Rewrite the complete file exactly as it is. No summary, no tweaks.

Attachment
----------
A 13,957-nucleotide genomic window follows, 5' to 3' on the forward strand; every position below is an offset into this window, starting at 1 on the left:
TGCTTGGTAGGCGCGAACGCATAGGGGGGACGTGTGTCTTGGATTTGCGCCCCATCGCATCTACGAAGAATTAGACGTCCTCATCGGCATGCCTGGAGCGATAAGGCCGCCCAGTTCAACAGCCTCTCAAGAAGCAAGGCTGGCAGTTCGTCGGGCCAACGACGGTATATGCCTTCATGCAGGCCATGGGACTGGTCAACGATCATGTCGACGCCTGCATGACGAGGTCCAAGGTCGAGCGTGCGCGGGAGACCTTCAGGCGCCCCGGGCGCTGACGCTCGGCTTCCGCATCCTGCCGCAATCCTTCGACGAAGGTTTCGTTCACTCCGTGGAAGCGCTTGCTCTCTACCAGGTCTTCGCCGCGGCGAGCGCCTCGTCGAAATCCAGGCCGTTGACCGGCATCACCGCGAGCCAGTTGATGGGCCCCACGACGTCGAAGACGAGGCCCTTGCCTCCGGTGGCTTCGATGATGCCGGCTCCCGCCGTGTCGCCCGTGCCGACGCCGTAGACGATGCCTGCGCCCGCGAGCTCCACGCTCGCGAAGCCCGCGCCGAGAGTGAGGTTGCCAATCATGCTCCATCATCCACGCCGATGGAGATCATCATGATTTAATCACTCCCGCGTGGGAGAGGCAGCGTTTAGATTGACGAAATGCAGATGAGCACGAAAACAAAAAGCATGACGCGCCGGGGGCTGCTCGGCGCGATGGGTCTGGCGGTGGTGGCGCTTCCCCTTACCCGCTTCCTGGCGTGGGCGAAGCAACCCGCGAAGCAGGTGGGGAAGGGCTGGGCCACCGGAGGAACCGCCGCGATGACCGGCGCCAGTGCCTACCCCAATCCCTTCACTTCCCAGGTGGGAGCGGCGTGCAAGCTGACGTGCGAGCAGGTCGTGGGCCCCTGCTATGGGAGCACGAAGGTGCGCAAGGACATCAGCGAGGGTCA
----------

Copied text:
A 13,957-nucleotide genomic window follows, 5' to 3' on the forward strand; every position below is an offset into this window, starting at 1 on the left:
TGCTTGGTAGGCGCGAACGCATAGGGGGGACGTGTGTCTTGGATTTGCGCCCCATCGCATCTACGAAGAATTAGACGTCCTCATCGGCATGCCTGGAGCGATAAGGCCGCCCAGTTCAACAGCCTCTCAAGAAGCAAGGCTGGCAGTTCGTCGGGCCAACGACGGTATATGCCTTCATGCAGGCCATGGGACTGGTCAACGATCATGTCGACGCCTGCATGACGAGGTCCAAGGTCGAGCGTGCGCGGGAGACCTTCAGGCGCCCCGGGCGCTGACGCTCGGCTTCCGCATCCTGCCGCAATCCTTCGACGAAGGTTTCGTTCACTCCGTGGAAGCGCTTGCTCTCTACCAGGTCTTCGCCGCGGCGAGCGCCTCGTCGAAATCCAGGCCGTTGACCGGCATCACCGCGAGCCAGTTGATGGGCCCCACGACGTCGAAGACGAGGCCCTTGCCTCCGGTGGCTTCGATGATGCCGGCTCCCGCCGTGTCGCCCGTGCCGACGCCGTAGACGATGCCTGCGCCCGCGAGCTCCACGCTCGCGAAGCCCGCGCCGAGAGTGAGGTTGCCAATCATGCTCCATCATCCACGCCGATGGAGATCATCATGATTTAATCACTCCCGCGTGGGAGAGGCAGCGTTTAGATTGACGAAATGCAGATGAGCACGAAAACAAAAAGCATGACGCGCCGGGGGCTGCTCGGCGCGATGGGTCTGGCGGTGGTGGCGCTTCCCCTTACCCGCTTCCTGGCGTGGGCGAAGCAACCCGCGAAGCAGGTGGGGAAGGGCTGGGCCACCGGAGGAACCGCCGCGATGACCGGCGCCAGTGCCTACCCCAATCCCTTCACTTCCCAGGTGGGAGCGGCGTGCAAGCTGACGTGCGAGCAGGTCGTGGGCCCCTGCTATGGGAGCACGAAGGTGCGCAAGGACATCAGCGAGGGTCA